How to Create a Template

How to Create a Template

Templates tell Curve how to read a sales file, describing each column in the sheet & how to map specific values. Thanks to our Templates, there is no need to copy-paste any sales data from your statement into a structured format. The objective of a Template is for it to be set up in such a way that you can import your sales files straight onto Curve without the need to make any manual changes to your statements prior to importing.

When dropping a sales file into Curve using our Bulk Upload tool, Curve will automatically search for a fitting Template in our Template Library. Our library covers the statement format of hundreds of streaming & download platforms, distributors, collection societies & sub-publishers. Only when you import a sales file that is in a format that is not recognised by Curve, you will need to create your own Template or adjust an existing Template from our Library.

If Curve uploaded your sales files successfully using a Template from our Library & you are happy with the outcome, then you do not need to create your own Templates & you may go ahead to the next step in our Getting Started Guide.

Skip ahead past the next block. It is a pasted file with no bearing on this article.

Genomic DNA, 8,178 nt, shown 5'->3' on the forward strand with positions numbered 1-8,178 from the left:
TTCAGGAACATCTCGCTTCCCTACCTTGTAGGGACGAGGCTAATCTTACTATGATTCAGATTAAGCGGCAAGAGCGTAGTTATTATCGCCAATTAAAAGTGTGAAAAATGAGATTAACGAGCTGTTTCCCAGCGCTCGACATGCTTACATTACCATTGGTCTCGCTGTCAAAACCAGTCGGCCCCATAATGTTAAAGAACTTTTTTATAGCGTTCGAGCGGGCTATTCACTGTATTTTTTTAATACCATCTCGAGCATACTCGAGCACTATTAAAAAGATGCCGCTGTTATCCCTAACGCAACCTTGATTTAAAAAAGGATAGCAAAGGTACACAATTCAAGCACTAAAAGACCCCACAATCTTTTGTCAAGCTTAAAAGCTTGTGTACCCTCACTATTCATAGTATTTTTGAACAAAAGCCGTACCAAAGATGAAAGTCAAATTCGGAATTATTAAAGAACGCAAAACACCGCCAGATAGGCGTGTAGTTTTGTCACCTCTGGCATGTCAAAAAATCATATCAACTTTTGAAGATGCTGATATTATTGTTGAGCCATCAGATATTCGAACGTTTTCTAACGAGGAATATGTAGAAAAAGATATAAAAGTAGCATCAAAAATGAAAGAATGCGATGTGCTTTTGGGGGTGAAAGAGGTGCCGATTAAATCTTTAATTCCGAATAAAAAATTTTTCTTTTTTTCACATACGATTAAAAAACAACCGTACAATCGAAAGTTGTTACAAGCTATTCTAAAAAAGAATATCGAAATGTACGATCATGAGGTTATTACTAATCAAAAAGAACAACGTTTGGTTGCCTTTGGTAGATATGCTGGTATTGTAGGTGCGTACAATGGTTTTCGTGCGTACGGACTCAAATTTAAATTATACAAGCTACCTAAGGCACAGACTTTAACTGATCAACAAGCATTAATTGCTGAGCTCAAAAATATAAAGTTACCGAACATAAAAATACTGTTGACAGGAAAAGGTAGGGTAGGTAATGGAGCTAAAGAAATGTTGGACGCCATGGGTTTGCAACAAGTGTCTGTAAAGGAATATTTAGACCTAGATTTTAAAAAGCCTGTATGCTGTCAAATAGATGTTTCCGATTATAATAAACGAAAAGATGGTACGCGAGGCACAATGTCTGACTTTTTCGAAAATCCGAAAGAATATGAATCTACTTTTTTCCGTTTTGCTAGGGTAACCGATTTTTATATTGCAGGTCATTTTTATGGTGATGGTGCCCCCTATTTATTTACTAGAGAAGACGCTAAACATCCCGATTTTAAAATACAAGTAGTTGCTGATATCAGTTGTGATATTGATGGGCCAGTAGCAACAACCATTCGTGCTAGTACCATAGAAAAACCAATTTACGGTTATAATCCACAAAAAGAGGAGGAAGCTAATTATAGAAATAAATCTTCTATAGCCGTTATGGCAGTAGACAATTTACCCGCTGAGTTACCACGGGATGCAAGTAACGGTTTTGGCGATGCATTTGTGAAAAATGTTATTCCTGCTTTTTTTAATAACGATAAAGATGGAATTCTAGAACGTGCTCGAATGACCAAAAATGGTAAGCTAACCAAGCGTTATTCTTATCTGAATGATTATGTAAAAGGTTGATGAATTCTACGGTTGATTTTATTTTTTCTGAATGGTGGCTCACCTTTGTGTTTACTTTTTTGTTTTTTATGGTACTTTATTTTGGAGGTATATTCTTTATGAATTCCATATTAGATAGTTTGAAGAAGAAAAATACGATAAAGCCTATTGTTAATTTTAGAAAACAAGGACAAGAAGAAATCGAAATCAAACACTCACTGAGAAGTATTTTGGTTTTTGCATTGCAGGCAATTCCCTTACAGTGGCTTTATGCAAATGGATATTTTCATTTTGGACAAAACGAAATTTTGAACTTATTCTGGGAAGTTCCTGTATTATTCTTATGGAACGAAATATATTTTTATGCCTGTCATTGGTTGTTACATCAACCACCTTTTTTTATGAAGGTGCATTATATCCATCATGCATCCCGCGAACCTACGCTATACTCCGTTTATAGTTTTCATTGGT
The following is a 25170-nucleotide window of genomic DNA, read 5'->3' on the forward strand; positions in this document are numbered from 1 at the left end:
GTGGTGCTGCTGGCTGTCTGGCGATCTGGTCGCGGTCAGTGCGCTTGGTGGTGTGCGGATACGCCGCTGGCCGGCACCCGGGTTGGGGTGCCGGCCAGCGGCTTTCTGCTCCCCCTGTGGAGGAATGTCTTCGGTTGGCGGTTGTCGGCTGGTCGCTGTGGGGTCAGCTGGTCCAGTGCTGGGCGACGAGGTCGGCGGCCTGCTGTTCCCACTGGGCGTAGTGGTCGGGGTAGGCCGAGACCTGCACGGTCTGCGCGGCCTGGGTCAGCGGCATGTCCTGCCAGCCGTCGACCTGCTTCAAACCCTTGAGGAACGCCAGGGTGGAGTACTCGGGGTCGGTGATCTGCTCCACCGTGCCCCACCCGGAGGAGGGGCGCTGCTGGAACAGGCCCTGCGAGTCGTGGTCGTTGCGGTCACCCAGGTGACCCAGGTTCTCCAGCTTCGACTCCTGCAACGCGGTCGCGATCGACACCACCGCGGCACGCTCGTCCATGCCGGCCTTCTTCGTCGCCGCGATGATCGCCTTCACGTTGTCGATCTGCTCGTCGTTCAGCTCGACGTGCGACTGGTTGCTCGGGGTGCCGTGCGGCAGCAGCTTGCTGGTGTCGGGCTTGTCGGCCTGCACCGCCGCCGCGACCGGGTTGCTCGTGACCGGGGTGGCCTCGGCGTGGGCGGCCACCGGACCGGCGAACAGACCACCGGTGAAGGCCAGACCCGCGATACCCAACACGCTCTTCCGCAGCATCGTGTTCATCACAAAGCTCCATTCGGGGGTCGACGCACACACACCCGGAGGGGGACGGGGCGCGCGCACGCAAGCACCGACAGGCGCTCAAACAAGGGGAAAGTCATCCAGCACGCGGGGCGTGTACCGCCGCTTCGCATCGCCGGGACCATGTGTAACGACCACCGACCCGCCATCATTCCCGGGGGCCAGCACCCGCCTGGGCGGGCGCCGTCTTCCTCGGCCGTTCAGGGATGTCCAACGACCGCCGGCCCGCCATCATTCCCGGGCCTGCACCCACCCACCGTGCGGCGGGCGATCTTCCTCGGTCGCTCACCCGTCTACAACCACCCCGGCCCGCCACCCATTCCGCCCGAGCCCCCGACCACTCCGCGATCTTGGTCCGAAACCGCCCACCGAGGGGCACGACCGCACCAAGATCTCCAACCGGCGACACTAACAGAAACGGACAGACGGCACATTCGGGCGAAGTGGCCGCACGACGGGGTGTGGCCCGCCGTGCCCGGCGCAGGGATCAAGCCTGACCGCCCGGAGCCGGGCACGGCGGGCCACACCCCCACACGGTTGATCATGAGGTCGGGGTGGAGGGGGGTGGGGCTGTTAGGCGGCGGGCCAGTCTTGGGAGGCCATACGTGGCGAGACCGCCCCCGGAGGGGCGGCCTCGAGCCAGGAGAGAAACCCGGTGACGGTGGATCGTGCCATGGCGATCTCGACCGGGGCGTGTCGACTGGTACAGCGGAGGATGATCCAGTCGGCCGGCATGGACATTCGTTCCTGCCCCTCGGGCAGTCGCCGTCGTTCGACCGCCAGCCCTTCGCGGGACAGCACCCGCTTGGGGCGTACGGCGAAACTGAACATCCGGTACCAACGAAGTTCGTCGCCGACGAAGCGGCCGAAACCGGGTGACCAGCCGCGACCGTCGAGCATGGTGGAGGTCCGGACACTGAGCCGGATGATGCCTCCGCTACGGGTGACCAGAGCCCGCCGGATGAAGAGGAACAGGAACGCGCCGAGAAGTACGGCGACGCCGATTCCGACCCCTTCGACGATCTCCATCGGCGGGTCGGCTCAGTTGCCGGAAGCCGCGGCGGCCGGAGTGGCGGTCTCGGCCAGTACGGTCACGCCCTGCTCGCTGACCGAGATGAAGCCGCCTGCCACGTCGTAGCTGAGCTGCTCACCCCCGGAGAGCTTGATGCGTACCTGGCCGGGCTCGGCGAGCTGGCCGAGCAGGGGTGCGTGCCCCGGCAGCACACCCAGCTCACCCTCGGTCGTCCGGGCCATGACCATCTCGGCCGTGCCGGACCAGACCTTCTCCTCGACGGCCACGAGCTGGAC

In the below video, we explain how you can create your own Template. Further down this article, we provide you with notes and further reading.

Creating a Template Summary

To begin, select Templates from the Sales sub-menu on the sidebar.  Once there, hit Create. You will be presented with two options ‘From New’ or ‘From Library’. Meaning you can create your own Template from scratch, or download and adjust an existing one from our Library. The below steps instruct you on how to create a Template ‘From New’.

1. Name your Template – Provide a clear name for your own reference

2. Name the Source – Who sent you the statement that you are creating this Template for?

3. Specify the Tab Number – On which Tab Number of the Excel spreadsheet is the sales data specified?

4. Specify the Header Row – The Headers describe the columns of your sales file. Which Row are these Headers on?